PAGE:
Great job. All that’s left is to load the GPX tracks. Since you’ve done the map already, the GPX tracks are easy. Just download them onto your computer, plug your Garmin into your computer again, and click and drag them to the file marked GPX in your Garmin. You can access these tracks once they’re downloaded and you’ve ejected and turned on your Garmin by going to “Existing Tracks” in the main desktop.

Option 2: Smartphone App: Using MotionX GPS and downloading the GPX tracks to your iPhone

There are literally dozens of smartphone hiking apps — too many to review — but I’ve focused on MotionX GPS because of its strong user ratings and because it already has the Open Cycle Map as part of its MotionX Terrain setting. MotionX GPS is an iPhone app, so if you’re on the Android platform you should look at something like Gaia or the dozens of other apps out there.

The process of loading GPX tracks on MotionX GPS is also quite simple. Here’s how it works:

  1. Download the GPX tracks you want to use onto your computer.
  2. Attach a GPX track to an email and send it to the email account that is on your iPhone. You should plan to use either the Apple email app or the Gmail email app. This won’t work if you just access your email through Safari on the iPhone.
  3. Open the email app on your iPhoneIMG_8232
  4. Press and hold on the attachment.
  5. Click “Open”IMG_8233
  6. You’ll see a screen of gibberish appear — that’s what the GPX file looks like in text format.IMG_8235
  7. Press and hold on the screen until you see the up arrow button. Click on that
  8. Choose “open in MotionX GPS” and the program will tell you it’s ready to import the GPX track onto your phone. IMG_8236
  9. Click on the word “Import” in green letters.IMG_8238
  10. When it’s done, click “Menu” and then “All Tracks.” Identify the track and click on it and you’ll see a map of the track. Here’s the track from Florence to Pontassieve (Stage 1). Voila!IMG_8237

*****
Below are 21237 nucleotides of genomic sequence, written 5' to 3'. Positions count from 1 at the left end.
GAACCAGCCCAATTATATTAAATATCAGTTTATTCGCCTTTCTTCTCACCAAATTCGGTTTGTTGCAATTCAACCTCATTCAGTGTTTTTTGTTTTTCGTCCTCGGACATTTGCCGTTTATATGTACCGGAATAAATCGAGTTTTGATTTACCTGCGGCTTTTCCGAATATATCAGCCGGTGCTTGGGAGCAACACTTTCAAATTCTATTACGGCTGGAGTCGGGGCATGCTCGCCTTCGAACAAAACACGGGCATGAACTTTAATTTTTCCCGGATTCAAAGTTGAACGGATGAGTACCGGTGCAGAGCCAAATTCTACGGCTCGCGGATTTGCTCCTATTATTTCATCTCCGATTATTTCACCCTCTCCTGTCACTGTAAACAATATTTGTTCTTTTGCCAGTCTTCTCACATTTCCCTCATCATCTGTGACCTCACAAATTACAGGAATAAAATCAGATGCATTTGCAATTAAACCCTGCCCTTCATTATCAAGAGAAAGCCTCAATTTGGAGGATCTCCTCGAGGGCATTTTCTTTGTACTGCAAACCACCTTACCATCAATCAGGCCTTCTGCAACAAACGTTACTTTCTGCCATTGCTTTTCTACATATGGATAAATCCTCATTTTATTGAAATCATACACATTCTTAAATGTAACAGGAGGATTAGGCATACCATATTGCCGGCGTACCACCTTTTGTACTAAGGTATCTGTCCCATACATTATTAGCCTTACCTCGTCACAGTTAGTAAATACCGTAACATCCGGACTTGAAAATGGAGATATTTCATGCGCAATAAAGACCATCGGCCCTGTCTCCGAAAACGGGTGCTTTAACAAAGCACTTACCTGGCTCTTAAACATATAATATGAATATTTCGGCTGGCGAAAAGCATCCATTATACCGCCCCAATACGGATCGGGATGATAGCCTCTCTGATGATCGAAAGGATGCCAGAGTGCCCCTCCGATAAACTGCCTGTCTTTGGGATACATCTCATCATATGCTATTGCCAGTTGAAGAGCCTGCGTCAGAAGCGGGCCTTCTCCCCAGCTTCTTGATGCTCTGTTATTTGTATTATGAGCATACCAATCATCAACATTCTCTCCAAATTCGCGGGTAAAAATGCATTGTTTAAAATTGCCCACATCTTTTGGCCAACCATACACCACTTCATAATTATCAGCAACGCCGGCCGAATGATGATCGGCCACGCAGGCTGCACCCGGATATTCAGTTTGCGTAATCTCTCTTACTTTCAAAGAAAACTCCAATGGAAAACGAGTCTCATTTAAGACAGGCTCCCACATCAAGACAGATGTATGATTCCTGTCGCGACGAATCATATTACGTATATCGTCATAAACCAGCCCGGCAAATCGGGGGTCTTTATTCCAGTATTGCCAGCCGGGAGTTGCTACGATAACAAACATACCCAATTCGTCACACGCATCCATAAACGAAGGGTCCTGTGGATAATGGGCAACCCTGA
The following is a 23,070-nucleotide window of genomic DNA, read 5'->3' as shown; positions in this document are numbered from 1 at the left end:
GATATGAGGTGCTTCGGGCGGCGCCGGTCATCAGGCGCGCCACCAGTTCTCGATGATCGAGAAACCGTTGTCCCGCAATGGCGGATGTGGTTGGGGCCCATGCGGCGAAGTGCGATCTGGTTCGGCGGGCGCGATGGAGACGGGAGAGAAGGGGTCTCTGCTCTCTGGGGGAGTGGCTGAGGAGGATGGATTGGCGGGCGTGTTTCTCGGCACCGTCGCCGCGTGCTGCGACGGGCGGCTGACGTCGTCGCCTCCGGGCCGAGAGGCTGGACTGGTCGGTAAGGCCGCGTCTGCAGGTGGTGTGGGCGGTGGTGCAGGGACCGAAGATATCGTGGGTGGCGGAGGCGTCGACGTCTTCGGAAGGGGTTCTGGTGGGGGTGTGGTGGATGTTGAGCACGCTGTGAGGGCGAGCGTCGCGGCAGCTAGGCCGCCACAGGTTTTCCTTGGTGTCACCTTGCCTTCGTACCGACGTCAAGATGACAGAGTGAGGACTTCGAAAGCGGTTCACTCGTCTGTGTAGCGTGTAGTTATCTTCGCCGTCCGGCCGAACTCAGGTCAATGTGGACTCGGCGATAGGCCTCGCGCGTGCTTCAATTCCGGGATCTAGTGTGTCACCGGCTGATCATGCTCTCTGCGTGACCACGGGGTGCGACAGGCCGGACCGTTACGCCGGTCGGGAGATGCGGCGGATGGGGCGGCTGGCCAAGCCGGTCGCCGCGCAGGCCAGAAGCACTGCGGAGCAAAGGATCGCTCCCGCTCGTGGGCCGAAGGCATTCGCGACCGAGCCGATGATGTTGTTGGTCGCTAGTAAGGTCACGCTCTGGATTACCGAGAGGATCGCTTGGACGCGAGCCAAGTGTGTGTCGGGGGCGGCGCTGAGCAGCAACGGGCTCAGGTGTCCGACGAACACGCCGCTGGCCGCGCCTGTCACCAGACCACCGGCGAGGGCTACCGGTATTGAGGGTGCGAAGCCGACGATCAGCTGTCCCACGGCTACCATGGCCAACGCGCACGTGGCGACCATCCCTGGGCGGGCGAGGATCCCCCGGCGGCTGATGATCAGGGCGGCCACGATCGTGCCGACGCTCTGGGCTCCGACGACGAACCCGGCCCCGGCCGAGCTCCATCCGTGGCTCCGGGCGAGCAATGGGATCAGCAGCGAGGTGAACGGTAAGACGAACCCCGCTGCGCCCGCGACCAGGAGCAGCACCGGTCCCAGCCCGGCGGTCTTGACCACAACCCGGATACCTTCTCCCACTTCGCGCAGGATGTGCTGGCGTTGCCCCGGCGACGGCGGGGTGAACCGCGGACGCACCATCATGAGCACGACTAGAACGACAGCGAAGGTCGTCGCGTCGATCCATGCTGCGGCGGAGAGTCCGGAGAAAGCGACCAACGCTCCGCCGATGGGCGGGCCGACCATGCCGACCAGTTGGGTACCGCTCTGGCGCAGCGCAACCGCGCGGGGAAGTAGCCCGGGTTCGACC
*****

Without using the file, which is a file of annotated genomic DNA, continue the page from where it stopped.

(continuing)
11. If you’re a neatnik like me and want to keep your tracks organized, click on “View Details” and then type in the name of the track.IMG_8239

It’s also possible to send multiple GPX tracks at the same time, but the process is basically the same.

12. There’s still one more step. Unless you have a great international data plan, you’ll want to download the maps for the stages you plan to walk. Just follow the directions on the phone and do it with a good WiFi connection to save data.

You’re ready to go!

So, that’s the process. What you have now is a screen on your device that shows your  actual position on a map. As you walk you can refer to it as needed so you don’t get lost. One word of caution: these units can drain a lot of battery life. Bring along a power supply of some kind — an external battery, for instance — that you can plug in and juice up your battery when needed. In the case of the smartphone, turn off all unnecessary programs and processes, like WiFi and your cell signal (by putting it in Airplane Mode) and that saves  your battery life.

Questions? Most of this is elementary computer management, so please don’t contact me for computer questions. Find your local computer geek who can walk you through all this using the above directions. Most of all — enjoy!

6 thoughts on “An incredibly detailed guide on how to set up and use your GPS on the Via di Francesco

  1. Thanks Sandy for going to so much trouble to explain it (it was one of the things I was wondering about as I haven’t used GPS before). Will find the local computer geek to help me once I have all my ducks in a row. 🙂

  2. Thanks, Sandy, for this. Your efforts are much appreciated. I will be walking the Way of St Francis from Florence to Rome, starting on April 22. Was hoping for the added security of GPS points, but Motion X GPS is not available for Android and the Open Cycle Map Shop closed on Jan 4. Will rely entirely on your guidebook and will try to add important info on my blog. Address is ploddingtheviadifrancesco.blogspot.com.au

  3. Hello Sandy, I will be walking the route from Assisi to Rieti next week and your blog and book has been a wonderful source of information. I understand the directions in your book should be sufficient for finding my way, but would like to add gps as a back up. I bought your book from amazon, so I cannot download the tracks via the cicerone website. is there an alternate way to get the tracks?
    have fun with the rest of your walk!

  4. Thank you so much for the instructions. I have a friend tell me this week that REI has GPS lessons so I may take all the info in and ask for a tutorial to get comfortable in the process. Not sure if you have any experience with REI. I am leaving Aug 26th to do the Florence to Assisi portion. Blessings..

    • Sounds like a great class. I’m hearing that stand alone GPS units are becoming a thing of the past, with smartphones set to replace them. Which reminds me, I’m pretty impressed with the Galileo app for my iPhone which uses downloadable, scalable OSM maps. After exploring it some it’s clearly a great choice for the Via do Francesco. Even so, importing and organizing tracks is a little awkward. Let me know how the GPS class goes. Buon cammino!